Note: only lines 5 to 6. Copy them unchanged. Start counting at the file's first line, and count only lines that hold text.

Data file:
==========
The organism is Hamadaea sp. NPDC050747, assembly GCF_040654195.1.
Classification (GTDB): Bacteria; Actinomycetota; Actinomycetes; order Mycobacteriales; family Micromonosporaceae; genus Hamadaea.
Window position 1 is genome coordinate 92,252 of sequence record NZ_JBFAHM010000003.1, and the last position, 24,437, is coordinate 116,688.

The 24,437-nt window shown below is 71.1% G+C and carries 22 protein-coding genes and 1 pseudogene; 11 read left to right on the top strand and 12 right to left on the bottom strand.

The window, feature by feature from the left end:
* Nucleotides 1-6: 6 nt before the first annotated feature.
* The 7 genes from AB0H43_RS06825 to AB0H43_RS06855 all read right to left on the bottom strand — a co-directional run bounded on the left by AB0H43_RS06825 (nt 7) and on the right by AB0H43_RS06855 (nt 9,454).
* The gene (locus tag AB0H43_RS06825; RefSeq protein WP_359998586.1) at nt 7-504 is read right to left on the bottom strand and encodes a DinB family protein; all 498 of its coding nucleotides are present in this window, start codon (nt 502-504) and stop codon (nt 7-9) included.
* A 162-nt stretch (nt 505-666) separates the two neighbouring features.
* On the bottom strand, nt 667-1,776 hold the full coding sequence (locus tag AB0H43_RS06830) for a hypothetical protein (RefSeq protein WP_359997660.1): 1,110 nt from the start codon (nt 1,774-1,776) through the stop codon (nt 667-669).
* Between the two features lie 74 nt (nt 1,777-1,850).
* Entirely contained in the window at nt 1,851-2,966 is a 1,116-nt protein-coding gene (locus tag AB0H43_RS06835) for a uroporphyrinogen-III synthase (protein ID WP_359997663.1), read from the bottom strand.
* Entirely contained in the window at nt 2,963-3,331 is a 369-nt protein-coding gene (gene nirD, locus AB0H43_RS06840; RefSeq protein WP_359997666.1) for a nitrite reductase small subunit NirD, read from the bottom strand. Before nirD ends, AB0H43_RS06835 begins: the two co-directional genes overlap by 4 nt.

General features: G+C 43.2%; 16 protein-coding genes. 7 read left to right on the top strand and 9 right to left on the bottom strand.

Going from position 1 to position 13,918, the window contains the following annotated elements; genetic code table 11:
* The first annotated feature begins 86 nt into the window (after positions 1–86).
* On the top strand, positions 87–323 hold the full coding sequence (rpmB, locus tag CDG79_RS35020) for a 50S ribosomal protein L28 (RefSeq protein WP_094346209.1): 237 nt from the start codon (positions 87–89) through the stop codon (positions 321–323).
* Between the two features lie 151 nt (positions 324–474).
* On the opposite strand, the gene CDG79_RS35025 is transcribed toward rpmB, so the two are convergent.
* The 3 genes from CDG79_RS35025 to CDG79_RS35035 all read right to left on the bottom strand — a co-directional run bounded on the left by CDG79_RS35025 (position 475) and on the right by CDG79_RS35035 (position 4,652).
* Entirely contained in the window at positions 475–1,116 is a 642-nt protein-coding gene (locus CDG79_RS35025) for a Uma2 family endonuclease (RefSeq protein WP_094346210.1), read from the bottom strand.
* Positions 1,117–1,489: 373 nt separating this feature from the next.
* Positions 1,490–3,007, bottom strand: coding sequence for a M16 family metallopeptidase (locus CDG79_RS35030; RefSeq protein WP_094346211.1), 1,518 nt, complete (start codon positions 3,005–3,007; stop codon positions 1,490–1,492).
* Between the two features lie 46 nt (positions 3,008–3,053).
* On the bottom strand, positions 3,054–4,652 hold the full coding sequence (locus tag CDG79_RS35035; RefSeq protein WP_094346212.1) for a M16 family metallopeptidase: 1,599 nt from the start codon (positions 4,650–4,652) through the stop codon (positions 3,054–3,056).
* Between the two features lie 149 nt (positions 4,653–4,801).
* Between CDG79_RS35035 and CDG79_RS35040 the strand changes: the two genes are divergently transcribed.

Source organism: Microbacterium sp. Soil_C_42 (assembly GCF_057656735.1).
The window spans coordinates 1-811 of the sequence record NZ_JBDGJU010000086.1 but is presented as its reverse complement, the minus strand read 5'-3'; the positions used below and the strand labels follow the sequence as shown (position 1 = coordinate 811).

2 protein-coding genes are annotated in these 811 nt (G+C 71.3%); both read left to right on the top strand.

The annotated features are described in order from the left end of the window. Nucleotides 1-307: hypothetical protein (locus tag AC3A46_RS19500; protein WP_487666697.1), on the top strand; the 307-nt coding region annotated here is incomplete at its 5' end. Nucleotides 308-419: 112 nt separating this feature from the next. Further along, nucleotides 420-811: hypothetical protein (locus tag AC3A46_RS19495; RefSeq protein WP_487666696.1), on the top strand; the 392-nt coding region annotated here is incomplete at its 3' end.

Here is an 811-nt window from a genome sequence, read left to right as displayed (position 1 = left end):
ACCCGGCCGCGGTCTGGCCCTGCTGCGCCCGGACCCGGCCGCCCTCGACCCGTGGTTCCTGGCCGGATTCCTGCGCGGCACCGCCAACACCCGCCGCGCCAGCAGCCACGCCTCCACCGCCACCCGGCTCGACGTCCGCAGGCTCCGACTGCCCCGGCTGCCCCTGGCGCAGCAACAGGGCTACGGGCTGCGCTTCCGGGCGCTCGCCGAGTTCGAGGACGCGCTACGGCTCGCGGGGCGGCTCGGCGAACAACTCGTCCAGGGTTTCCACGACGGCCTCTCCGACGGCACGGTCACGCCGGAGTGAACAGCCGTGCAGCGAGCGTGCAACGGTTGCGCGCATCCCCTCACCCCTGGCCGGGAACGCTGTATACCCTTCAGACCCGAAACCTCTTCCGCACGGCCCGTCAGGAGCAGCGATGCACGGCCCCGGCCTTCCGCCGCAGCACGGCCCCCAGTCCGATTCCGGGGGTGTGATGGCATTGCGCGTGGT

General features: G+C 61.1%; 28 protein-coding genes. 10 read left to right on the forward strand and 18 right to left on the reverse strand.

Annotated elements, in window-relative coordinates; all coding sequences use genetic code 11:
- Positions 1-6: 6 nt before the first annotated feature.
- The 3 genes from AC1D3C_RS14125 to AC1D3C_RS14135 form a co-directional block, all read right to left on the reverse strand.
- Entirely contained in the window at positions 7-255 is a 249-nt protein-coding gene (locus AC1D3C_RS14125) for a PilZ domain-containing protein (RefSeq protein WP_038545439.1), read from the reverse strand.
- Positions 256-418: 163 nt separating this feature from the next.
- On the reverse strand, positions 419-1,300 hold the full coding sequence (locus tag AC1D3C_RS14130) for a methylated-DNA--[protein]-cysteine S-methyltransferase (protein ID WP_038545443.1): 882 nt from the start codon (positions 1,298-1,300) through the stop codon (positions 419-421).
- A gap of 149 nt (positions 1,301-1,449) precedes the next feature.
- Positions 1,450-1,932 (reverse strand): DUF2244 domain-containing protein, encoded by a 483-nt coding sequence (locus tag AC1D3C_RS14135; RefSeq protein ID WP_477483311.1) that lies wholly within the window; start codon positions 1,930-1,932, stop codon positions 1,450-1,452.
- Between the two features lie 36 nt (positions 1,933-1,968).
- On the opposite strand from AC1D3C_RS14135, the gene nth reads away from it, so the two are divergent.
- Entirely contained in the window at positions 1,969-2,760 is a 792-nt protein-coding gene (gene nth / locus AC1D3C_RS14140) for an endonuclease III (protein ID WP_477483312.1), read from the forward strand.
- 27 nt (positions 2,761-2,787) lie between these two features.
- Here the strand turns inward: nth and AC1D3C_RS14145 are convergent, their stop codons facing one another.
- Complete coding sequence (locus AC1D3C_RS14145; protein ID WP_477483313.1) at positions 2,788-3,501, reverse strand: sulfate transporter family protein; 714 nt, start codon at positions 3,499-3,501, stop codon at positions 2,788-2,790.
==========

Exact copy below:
The window, feature by feature from the left end:
* Nucleotides 1-6: 6 nt before the first annotated feature.